I’m gonna say something now with the full knowledge that it may elicit some eyerolls and perhaps even make me lose credibility for some of you, but I hope, if you’re a regular reader of this webrag, that you know that I say this with utmost sincerity and without any millennial affected jadedness: I couldn’t give less of a shit about the Rolling Stones.
Honestly. And it’s not that I don’t like them. I just don’t think they’re a great band, nor do I think they ever really were. I don’t bemoan their current status as a 100% nostalgia cash-grab rolling revue touring act, nor their gradual metamorphosis into full-on caricatures of themselves. I can’t make it through any one of their dozens of radio standards without feeling the urge to listen to just about anything else. I say this as someone who is completely aware of just how important they were for the musical and cultural landscape of the 1960s. Critical acclaim, obvious artistic merit and far-reaching influence notwithstanding, Exile on Main Street means nothing to me. It just doesn’t grab me. It never did. I don’t hate the band, but I’d be hard-pressed to name another group or musician of their scope and magnitude that I feel so utterly indifferent towards. If we’re sticking to the bands of the sixties, I’d rather listen to Pet Sounds. Or the Velvet Underground. Or The Kinks. Or all the great stuff that was coming out of Motown. Or even (gasp) The Beatles.
There’s always been some sort of roadblock in my appreciation of the Rolling Stones. It’s not that I’m unable to recognize that the tunes are there, and that they’re of some quality, and that for a while they represented rock and roll at its most irrepressibly outward and dangerous. It’s that there’s something in their very essence, their very identity, that is, in some strange way I cannot properly articulate, repellent to me. I guess it was my perception of a certain shtick which permeated the music and colored my every interaction, be it passive or active, with this legendary band. A certain affectation. Testosterone-driven posturing, even in their gentlest of ballads. I couldn’t shake it. Still can’t… not completely, anyway.
“Moonlight Mile”, however, caught me by surprise. I heard this song long before I ever purchased Sticky Fingers, and it immediately struck me as the greatest song I’d ever heard by this band. Easily the most instantly gripping, and the most nuanced and rewarding of repeated listens. A display of depth and songcraft that I’d no idea Richards & company were even capable of. The song was introduced to me through an episode of the HBO TV series The Sopranos, as a bookend to the season 6 episode “Kaisha”. The Sopranos is possibly my favorite TV series of all time, an achievement in episodic television writing that I believe is still unparalleled (I know, I know, The Wire— still haven’t seen past the first season. I’ll get there someday). Not only that, but it introduced me to a shocking amount of great music. “Moonlight Mile” is probably my favorite of those songs.
As far as the subject matter, I realize the “sad, lonely rock star bemoaning his life on the road” fits quite neatly into the Stones’ act. And perhaps the concept is explored in a less lyrically compelling way than something like Jackson Browne’s “The Load-Out”. But it’s such an elegant piece of music, and such a wonderfully understated band performance, that it feels utterly sincere– the weariness doesn’t come off as feigned or disingenuous, but like a brief flash of honesty. A respite from the chest-puffing bravado. From the oblique motion of its quiet, vaguely eastern-tinged guitar intro, to the lush string arrangements that carry the song forward, we are taken on a journey with this song. Charlie Watts shines in particular, his jazz background shining through as the toms and cymbal crashes mark the song’s movements; stopping and starting, tensing and relaxing, contracting and expanding. It sounds so good, too; the studio recording is a genuine pleasure to listen to, especially on a good set of headphones.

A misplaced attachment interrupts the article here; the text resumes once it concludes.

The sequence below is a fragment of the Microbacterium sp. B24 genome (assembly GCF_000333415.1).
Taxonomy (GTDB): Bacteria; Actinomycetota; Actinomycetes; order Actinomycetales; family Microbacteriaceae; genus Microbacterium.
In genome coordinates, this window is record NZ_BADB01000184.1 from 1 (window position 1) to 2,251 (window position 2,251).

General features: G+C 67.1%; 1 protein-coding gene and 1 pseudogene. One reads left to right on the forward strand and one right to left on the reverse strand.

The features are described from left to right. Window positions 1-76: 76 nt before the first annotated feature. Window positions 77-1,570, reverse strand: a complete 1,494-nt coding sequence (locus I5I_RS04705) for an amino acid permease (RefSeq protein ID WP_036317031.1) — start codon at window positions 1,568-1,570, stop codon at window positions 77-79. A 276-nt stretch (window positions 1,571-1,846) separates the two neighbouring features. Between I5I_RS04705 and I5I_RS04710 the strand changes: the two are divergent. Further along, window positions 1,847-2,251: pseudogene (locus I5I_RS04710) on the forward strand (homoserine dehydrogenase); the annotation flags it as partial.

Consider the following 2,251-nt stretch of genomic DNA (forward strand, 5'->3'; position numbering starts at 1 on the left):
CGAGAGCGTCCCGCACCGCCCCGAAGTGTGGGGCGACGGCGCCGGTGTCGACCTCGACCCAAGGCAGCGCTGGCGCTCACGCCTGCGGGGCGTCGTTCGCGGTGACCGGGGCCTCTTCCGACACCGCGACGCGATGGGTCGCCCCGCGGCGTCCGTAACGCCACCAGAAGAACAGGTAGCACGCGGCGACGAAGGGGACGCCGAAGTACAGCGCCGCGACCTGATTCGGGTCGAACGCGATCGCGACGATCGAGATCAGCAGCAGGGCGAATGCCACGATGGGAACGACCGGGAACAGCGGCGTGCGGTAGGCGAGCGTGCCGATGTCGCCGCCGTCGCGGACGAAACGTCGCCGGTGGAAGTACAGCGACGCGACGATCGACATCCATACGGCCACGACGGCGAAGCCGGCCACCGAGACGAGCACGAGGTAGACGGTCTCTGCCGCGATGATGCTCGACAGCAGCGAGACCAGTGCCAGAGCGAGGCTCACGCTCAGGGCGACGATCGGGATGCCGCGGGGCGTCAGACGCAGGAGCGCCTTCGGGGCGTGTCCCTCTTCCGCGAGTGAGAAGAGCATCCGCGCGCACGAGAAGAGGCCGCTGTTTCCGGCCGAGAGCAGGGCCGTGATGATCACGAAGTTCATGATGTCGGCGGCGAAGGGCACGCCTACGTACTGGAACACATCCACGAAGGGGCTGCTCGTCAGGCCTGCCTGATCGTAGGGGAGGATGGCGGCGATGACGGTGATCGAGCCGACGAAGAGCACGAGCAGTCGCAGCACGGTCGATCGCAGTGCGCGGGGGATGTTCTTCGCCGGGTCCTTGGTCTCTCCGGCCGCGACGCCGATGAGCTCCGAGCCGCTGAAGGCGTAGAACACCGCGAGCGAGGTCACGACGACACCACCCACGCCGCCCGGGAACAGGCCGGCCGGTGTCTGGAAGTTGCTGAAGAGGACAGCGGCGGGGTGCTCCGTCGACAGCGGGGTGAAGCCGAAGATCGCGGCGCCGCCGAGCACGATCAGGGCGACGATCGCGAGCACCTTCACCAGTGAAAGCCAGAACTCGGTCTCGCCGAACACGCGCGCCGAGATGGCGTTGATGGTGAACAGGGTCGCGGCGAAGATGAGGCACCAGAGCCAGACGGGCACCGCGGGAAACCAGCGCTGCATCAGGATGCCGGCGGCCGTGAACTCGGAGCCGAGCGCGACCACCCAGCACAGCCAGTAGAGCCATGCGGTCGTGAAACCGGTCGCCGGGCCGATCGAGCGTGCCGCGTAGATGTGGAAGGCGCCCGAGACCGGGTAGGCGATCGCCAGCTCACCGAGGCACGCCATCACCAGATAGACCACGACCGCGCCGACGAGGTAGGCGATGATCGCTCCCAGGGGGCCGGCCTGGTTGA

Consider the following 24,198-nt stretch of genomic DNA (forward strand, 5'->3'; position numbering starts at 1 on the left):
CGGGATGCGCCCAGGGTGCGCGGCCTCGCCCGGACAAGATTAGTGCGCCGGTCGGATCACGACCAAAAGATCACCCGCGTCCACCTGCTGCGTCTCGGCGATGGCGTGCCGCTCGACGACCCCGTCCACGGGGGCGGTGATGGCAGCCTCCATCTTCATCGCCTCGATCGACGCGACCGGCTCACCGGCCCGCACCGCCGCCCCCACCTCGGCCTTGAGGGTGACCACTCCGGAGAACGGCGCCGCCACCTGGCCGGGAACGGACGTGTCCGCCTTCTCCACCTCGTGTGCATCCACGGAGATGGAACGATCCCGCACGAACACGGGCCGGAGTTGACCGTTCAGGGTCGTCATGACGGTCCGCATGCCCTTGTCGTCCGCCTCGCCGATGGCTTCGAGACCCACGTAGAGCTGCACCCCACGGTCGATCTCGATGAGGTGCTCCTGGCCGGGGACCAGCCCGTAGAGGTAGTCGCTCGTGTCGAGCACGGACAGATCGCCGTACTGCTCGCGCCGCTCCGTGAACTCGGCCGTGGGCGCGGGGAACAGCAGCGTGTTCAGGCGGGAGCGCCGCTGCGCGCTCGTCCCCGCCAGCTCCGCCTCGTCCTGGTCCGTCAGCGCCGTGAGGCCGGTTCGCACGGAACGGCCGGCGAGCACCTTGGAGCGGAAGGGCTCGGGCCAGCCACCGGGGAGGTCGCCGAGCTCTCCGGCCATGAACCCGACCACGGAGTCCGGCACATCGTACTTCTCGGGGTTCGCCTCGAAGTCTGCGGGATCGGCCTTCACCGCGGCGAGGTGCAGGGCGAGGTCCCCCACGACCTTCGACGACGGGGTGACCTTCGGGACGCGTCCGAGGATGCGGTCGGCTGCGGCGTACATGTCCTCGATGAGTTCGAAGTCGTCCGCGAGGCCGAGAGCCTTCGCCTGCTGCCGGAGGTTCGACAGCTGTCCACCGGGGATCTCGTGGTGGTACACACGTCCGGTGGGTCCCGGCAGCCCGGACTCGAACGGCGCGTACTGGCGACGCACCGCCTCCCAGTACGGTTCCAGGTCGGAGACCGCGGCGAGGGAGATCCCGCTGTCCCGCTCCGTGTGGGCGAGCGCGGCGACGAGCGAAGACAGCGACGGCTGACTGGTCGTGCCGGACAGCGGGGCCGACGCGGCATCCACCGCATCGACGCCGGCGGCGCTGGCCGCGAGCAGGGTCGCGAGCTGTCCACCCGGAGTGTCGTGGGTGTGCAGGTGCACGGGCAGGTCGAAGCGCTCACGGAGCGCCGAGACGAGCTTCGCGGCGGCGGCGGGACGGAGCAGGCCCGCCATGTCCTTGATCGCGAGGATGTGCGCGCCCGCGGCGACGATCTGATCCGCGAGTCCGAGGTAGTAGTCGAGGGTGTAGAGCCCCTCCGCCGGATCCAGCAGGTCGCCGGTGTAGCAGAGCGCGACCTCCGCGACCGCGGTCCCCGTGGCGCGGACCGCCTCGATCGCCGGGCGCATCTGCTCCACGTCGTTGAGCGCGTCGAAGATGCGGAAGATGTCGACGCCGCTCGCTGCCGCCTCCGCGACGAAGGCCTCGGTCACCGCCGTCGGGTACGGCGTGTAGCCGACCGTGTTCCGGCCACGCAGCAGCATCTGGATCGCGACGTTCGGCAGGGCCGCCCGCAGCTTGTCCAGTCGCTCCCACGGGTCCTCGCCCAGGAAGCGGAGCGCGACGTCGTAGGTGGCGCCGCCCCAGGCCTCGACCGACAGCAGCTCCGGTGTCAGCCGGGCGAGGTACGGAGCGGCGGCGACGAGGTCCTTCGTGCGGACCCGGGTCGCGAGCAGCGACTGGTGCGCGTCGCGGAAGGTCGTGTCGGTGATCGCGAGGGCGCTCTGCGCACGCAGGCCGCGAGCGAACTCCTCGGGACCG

Speaking of, I refuse to listen to any other version of this song. I made the horrible mistake once of checking out a live performance of the song from 1999. Oy. It was kind of like what I imagine it would feel to see a loved one after a horrific accident left them hideously disfigured. Heartbreaking. I also refuse to listen to any other Stones songs; while the discovery of this track generated a brief surge of interest in the band, in a “oh my God have I been wrong about them all along?” sort of way, my forays into their catalogue have left me cold as always. I have resigned myself to the fact that this might be the only song of theirs that I’ll ever truly care about.
And you know? It doesn’t really matter. There’s a brief window of time, usually found between 4 and 5 in the morning, after I’ve doffed the burdensome cloak of public persona and retreated to bed; a point where I’ve kicked back enough glasses of wine that my mind’s placidly engulfed in a hazy burgundy mist, and all the pieces fall together beautifully. That’s the moment where “Moonlight Mile” becomes the greatest song ever written, not just by the Stones, but by any human being who ever had the audacity to pick up a guitar. For those brief few moments before I finally surrender to sleep, there’s no song that better captures the loneliness, resignation and muted rage that permeates everyday life as it unwinds and unfurls and finally dissipates into a shrug, and no song that fades more elegantly into its final, stately chord.
Listen to the gorgeous Rolling Stones song “Moonlight Mile” by clicking the embedded player below:
Bedhead Melodies is a seldom-updated post series featuring songs I rediscover late at night, usually right before I fall asleep, usually after some alcohol has been consumed. You can find the past songs in the series here. You should listen to them. Go on then. Do it.